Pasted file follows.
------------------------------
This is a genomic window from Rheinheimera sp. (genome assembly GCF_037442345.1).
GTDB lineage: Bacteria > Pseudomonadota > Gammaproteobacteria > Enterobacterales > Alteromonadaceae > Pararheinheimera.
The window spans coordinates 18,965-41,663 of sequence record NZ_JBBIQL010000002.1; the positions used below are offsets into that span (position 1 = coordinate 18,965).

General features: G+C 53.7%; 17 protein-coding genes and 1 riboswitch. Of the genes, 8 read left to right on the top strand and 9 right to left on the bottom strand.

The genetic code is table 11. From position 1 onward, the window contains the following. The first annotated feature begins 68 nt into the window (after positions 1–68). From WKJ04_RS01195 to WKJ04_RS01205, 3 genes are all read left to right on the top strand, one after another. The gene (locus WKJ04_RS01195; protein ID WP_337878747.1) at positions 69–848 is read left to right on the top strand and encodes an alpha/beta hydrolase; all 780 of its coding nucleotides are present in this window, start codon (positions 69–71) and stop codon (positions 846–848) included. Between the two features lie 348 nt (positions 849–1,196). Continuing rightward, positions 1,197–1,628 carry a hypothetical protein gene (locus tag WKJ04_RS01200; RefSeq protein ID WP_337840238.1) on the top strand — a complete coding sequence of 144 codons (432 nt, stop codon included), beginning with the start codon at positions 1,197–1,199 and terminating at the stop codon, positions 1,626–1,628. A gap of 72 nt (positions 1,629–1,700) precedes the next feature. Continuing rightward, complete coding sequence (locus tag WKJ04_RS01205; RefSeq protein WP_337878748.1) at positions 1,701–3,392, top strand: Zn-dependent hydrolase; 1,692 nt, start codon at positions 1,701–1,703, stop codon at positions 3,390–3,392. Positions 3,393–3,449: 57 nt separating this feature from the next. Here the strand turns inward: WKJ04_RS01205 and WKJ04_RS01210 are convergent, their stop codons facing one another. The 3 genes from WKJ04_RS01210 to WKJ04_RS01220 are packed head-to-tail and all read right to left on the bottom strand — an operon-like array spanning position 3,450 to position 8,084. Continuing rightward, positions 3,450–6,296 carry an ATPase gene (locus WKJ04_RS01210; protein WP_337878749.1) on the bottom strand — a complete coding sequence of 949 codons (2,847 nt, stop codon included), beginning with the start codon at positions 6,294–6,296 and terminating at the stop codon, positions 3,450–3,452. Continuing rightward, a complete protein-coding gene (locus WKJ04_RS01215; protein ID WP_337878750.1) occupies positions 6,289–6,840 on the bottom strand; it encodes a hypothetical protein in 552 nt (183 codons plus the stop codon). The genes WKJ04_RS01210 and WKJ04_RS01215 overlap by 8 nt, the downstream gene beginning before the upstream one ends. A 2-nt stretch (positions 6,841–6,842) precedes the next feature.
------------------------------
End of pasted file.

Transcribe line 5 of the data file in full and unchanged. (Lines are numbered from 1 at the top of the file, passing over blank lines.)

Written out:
The genetic code is table 11. From position 1 onward, the window contains the following. The first annotated feature begins 68 nt into the window (after positions 1–68). From WKJ04_RS01195 to WKJ04_RS01205, 3 genes are all read left to right on the top strand, one after another. The gene (locus WKJ04_RS01195; protein ID WP_337878747.1) at positions 69–848 is read left to right on the top strand and encodes an alpha/beta hydrolase; all 780 of its coding nucleotides are present in this window, start codon (positions 69–71) and stop codon (positions 846–848) included. Between the two features lie 348 nt (positions 849–1,196). Continuing rightward, positions 1,197–1,628 carry a hypothetical protein gene (locus tag WKJ04_RS01200; RefSeq protein ID WP_337840238.1) on the top strand — a complete coding sequence of 144 codons (432 nt, stop codon included), beginning with the start codon at positions 1,197–1,199 and terminating at the stop codon, positions 1,626–1,628. A gap of 72 nt (positions 1,629–1,700) precedes the next feature. Continuing rightward, complete coding sequence (locus tag WKJ04_RS01205; RefSeq protein WP_337878748.1) at positions 1,701–3,392, top strand: Zn-dependent hydrolase; 1,692 nt, start codon at positions 1,701–1,703, stop codon at positions 3,390–3,392. Positions 3,393–3,449: 57 nt separating this feature from the next. Here the strand turns inward: WKJ04_RS01205 and WKJ04_RS01210 are convergent, their stop codons facing one another. The 3 genes from WKJ04_RS01210 to WKJ04_RS01220 are packed head-to-tail and all read right to left on the bottom strand — an operon-like array spanning position 3,450 to position 8,084. Continuing rightward, positions 3,450–6,296 carry an ATPase gene (locus WKJ04_RS01210; protein WP_337878749.1) on the bottom strand — a complete coding sequence of 949 codons (2,847 nt, stop codon included), beginning with the start codon at positions 6,294–6,296 and terminating at the stop codon, positions 3,450–3,452. Continuing rightward, a complete protein-coding gene (locus WKJ04_RS01215; protein ID WP_337878750.1) occupies positions 6,289–6,840 on the bottom strand; it encodes a hypothetical protein in 552 nt (183 codons plus the stop codon). The genes WKJ04_RS01210 and WKJ04_RS01215 overlap by 8 nt, the downstream gene beginning before the upstream one ends. A 2-nt stretch (positions 6,841–6,842) precedes the next feature.